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Field of Action: The Moscow Conceptual School in Context

Katie Kitamura

            Field of Action: The Moscow Conceptual School in Context at Calvert 22 contextualizes what was once known as the unofficial art of the former Soviet Union. In so doing, it opens up a complex world of social, political, and creative relationships. The difficulties of presenting this work in a necessarily denuded context form the chief quandary of the exhibition. As Elizaveta Butakova asks in her exhibition notes, How do [these artists] speak, then, to a contemporary viewer, and outside of their circle?

            The exhibition is an adaptation of a show held at the Ekaterina Foundation in 2010. Happily, the incarnation at Calvert 22 retains the depth and ambition of a large-scale museum show. Decade by decade, it charts the context out of which the Moscow Conceptual movement emerged, its heyday in the 70s, the so-called New Wave movement of the 80s, and the radical transformation of the entire landscape in the years leading up to the dissolution of the Soviet Union in 1991.

            The obvious accomplishment of this exhibition particularly given the relative spatial constraints of Calvert 22 is the lucid presentation of the movements timeline, its origins and key historical moments. But the exhibition also succeeds in capturing the elusive soul of the movement, the particularities of the tension between official ideology and political resistance, the development of a hermetic artistic community and its shifting network of influence and collaboration.

            A few works deftly communicate the social conditions and state ideology to which these artists were responding. Vladimir Mironenkos Protest Room (1987), a trompe loeildoor painted on the gallery wall, recollects Franz Kafkas bleak parable of the Door of the Law, in his novel The Trial(1925). Meanwhile, Vitaly Komar and Alexander Melamid, founders of the Sots Art movement, appropriate the aesthetic of state sanctioned Socialist Realism in works such as Military Parade (1972).

            Appropriation and inversion appear throughout the exhibition, but so do metaphysical ideas of transience and transcendence. The performances of the Collective Actions group involved only a small number of artists and observers, and were often deliberately obscure; the groups founder, Andrei Monastyrski, referred to these performances as empty actions designed to create an empty zone. Meanwhile, a separate section of the exhibition is dedicated to exploring the notion of spatial fields as locations of possible transcendence, as in Ilya Kabakovs They Say . . .(1989) or Sergei Shablavins After Sunset (1988).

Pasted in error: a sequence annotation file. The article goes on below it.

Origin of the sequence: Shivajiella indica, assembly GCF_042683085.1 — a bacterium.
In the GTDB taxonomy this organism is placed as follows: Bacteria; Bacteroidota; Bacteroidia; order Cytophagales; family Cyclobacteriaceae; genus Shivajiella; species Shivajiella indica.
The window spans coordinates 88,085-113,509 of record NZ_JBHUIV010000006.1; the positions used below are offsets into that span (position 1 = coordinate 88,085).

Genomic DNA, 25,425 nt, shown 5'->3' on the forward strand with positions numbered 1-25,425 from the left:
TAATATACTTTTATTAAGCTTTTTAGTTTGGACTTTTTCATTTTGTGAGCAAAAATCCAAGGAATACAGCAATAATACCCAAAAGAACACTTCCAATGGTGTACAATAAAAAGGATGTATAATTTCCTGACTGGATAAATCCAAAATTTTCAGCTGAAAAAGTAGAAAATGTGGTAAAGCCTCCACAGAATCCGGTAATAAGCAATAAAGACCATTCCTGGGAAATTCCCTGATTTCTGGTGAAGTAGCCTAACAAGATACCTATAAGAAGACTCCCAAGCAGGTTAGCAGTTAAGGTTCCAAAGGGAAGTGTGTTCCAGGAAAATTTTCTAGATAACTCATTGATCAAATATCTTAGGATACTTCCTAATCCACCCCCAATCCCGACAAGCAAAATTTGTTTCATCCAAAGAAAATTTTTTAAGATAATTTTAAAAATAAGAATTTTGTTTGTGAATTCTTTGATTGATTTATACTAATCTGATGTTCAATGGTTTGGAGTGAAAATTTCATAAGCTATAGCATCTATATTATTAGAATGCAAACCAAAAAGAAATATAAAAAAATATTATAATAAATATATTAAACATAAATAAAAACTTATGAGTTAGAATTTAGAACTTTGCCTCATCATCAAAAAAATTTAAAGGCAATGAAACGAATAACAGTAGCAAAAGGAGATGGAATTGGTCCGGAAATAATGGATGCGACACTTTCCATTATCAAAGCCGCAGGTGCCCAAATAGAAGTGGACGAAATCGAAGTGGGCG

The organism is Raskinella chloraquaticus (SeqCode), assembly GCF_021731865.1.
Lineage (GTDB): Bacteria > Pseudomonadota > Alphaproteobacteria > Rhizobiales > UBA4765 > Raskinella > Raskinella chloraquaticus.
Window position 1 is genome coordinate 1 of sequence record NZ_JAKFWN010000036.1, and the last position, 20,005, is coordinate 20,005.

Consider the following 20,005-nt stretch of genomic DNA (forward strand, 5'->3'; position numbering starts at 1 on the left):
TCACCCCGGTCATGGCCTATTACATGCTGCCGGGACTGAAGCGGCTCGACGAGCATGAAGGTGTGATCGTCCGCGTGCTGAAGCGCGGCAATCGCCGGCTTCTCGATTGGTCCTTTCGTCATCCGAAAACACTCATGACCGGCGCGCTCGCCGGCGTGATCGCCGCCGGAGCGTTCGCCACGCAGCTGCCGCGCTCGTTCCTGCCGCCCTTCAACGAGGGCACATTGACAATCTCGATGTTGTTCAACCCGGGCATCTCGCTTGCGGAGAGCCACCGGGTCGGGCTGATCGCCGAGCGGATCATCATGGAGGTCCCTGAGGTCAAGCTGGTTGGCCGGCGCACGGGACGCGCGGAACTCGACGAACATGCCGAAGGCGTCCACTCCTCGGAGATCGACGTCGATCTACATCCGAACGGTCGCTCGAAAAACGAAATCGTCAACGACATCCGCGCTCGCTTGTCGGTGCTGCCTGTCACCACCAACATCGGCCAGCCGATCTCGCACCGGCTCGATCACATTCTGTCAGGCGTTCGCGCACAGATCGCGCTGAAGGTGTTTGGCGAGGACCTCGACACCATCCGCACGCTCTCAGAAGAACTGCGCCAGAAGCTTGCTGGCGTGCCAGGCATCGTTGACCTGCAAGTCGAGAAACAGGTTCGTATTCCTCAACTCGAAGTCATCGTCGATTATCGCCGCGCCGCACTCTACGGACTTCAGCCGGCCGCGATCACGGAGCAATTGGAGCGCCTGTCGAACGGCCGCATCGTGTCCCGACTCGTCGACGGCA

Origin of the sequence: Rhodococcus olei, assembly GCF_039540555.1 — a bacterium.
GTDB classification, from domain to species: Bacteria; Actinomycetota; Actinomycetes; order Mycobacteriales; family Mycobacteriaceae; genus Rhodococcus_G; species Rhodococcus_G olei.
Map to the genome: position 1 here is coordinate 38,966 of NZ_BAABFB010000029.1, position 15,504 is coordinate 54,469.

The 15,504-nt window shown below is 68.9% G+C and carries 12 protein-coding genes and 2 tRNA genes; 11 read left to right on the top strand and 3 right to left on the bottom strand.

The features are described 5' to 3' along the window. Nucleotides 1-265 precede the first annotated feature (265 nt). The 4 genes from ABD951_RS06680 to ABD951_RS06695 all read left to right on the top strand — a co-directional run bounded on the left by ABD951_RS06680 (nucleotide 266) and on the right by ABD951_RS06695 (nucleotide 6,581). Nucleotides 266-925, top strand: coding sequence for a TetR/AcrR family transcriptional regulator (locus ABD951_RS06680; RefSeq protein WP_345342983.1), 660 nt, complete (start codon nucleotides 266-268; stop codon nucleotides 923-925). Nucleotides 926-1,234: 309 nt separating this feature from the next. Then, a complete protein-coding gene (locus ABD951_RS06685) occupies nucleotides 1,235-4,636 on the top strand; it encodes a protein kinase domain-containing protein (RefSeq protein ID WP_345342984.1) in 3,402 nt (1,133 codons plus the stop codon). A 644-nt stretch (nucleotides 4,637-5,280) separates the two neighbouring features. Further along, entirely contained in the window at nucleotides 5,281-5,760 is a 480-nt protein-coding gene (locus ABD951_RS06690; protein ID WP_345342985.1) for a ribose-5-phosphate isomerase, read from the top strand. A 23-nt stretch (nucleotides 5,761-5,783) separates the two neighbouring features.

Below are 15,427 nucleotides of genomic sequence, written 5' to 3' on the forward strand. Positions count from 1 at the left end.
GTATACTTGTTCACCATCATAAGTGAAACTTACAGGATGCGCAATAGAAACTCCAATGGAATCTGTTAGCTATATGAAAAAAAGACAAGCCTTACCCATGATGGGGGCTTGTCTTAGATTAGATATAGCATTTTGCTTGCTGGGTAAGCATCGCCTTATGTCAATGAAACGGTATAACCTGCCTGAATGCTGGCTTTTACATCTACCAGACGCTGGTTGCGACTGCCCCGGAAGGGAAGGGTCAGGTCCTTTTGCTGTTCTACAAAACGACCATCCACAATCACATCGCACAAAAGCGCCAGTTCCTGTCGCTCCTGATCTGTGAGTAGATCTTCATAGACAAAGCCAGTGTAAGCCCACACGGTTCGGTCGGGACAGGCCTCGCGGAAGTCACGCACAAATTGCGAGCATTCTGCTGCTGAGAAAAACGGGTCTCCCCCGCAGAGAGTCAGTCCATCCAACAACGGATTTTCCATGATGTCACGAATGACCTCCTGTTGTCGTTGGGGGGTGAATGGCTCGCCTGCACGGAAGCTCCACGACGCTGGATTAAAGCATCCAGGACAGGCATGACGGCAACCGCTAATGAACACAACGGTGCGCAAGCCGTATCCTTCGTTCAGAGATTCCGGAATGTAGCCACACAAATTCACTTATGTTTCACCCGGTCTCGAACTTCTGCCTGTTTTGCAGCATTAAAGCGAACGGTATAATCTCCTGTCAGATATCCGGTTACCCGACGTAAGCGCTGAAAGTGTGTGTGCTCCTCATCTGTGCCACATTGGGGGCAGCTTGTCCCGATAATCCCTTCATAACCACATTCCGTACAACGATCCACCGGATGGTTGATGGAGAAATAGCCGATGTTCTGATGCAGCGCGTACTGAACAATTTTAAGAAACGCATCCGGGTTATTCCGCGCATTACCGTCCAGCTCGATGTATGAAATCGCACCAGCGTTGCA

The relatively austere tenor of 70s Conceptualism was followed by the more anarchic art of the 80s, loosely termed New Wave. But the landmark change took place later, in the late 80s and early 90s, with the gradual collapse of the Soviet Union. The removal of creative restrictions, combined with growing interest from the international art market, led to a critical shift in the identity of these artists. In 1988, Sothebys held their first sale in Moscow, featuring work by unofficial artists. For the first time, monetary value was set to the work of the Moscow Conceptualists, many of whom had never before sold their work.

            But according to Vladimir Yankilevsky, the shift from unofficial to official began as early as 1974, with the so-called Bulldozer exhibition, a showcase of avant-garde work that was broken up by a police force and bulldozed: The situation changed radically, from then on it was no longer dangerous to be an unofficial artist we had been legalized. It became prestigious, people started to talk about our exhibitions That is why I think the history of unofficial art ends after the Bulldozer exhibition.

            With the advent of intense interest from the art market, that prestige was further ratified. In many ways, the ambiguity of recognition is at the heart of Field of Action. There is therefore something double edged in the title given to this final section of the exhibition, Happy Days both a phrase describing this post-Glasnost era of creative freedom, international attention and financial success, and a reference to one of the bleakest of Samuel Becketts plays.